Advisers and clients the best judges of SMSF appropriateness

The appropriateness and desirability of self-managed superannuation funds (SMSFs) are matters for clients and their advisers to work out, and ought not be determined by Government reports or industry bodies utilising generalised figures, according to the chief executive, of automated investment management company, Six Park, Pat Garrett.

Writing in a column, Garrett argued that notwithstanding its good intentions the recent Productivity Commission (PC) report into superannuation had unfairly singled out SMSFs and had therefore risked tarnishing what could actually be the best option for many Australians looking to maximise their superannuation.

Discussing the PC, he wrote that there had been much discussion about whether or not a minimum balance for SMSFs would be recommended, with many predicting the Commission would set the benchmark at $1 million.

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“Thankfully, the final report didn’t end up recommending a minimum fund size but there were references to SMSFs under $500,000 with question marks placed over their performance. This is both frustrating and an overly simplistic conclusion,” he wrote.

“Each client is different and should be treated as such. A SMSF may not be the best choice for someone with $1 million but it could be the perfect solution for someone with under $200,000 – or vice versa! Or for two people who look almost identical on paper, a SMSF might be right for one and not the other depending on their future needs, timeframes and risk preferences,” Garrett wrote. “That’s for advisors to help their clients figure out – not for reports, industry bodies or governments to infer by utilising generalised figures that do not present apples-for-apples analysis.”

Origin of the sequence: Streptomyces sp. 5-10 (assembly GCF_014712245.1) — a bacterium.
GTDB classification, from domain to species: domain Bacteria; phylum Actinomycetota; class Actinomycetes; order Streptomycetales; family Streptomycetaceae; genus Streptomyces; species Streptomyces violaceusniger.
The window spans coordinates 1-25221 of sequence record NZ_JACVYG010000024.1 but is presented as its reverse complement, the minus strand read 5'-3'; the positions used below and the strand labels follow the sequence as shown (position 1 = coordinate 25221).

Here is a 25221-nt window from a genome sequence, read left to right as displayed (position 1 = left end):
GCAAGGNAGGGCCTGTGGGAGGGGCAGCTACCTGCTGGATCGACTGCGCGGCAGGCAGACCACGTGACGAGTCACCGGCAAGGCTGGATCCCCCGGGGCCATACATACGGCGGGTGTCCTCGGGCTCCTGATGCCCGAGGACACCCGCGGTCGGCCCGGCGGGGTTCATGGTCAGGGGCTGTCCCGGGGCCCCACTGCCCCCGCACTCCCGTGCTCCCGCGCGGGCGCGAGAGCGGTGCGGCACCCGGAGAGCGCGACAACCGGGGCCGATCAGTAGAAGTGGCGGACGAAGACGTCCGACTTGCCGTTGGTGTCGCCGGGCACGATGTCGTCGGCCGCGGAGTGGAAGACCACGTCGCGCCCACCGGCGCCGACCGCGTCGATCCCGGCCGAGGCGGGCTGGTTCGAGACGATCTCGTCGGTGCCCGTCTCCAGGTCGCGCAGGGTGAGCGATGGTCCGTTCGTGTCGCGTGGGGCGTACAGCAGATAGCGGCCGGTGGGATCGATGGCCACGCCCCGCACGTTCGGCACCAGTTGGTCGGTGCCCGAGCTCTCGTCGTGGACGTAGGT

He said the PC report’s recommendations were based in part on costings that didn’t consider newer, more cost-effective and professional services that exist in the industry.

“Whether via an advisor or using online administration and/or investment management, there are options out there now that significantly reduce the costs of running a SMSF – and these options seem to have been entirely overlooked in the Commission’s figures and assumptions,” Garrett claimed.

“High fees and poor diversification have been the primary causes of poorer performance in smaller-balance SMSFs in the past, but technology is now allowing people to create SMSFs that are internationally diversified and expertly managed at a lower cost point,” he wrote. “By not factoring in these developments, the report is not accurately representing what’s possible with a SMSF set-up today. “




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fair points here. the minimums in principle are silly. There is a reason however, as Accountants and FP have licked their lips as its easy money, for example opening a SMSF and using a Wrap?!? This was Count Financial MO with their clients and they paid circa $12-15k needless extra in fees p.a.within a SMSF because it was Licensee policy not to allow direct shares and Wholesale managed funds. residential property in SMSF, is a hard one to defend as a good strategy. That's the next industry blow up, mark my words.

In theory, I agree with the views expressed in the article. Every financial decision should be best made between a client, and their competent and honest financial adviser.

But in practice, it does not match the reality of what is happening. It is common knowledge that over the last decade or so, there have been a very large number of SMSFs (often set up in association with property spruikers) that are not appropriate for the clients. These clients were "advised" to set up SMSFs, sometimes with as little as $30,000. Where I work, we have several hundred SMSF clients. In my opinion, 95% of those people should not have SMSFs, and most of these people are worse off (sometimes very significantly) than if they never had a SMSF.

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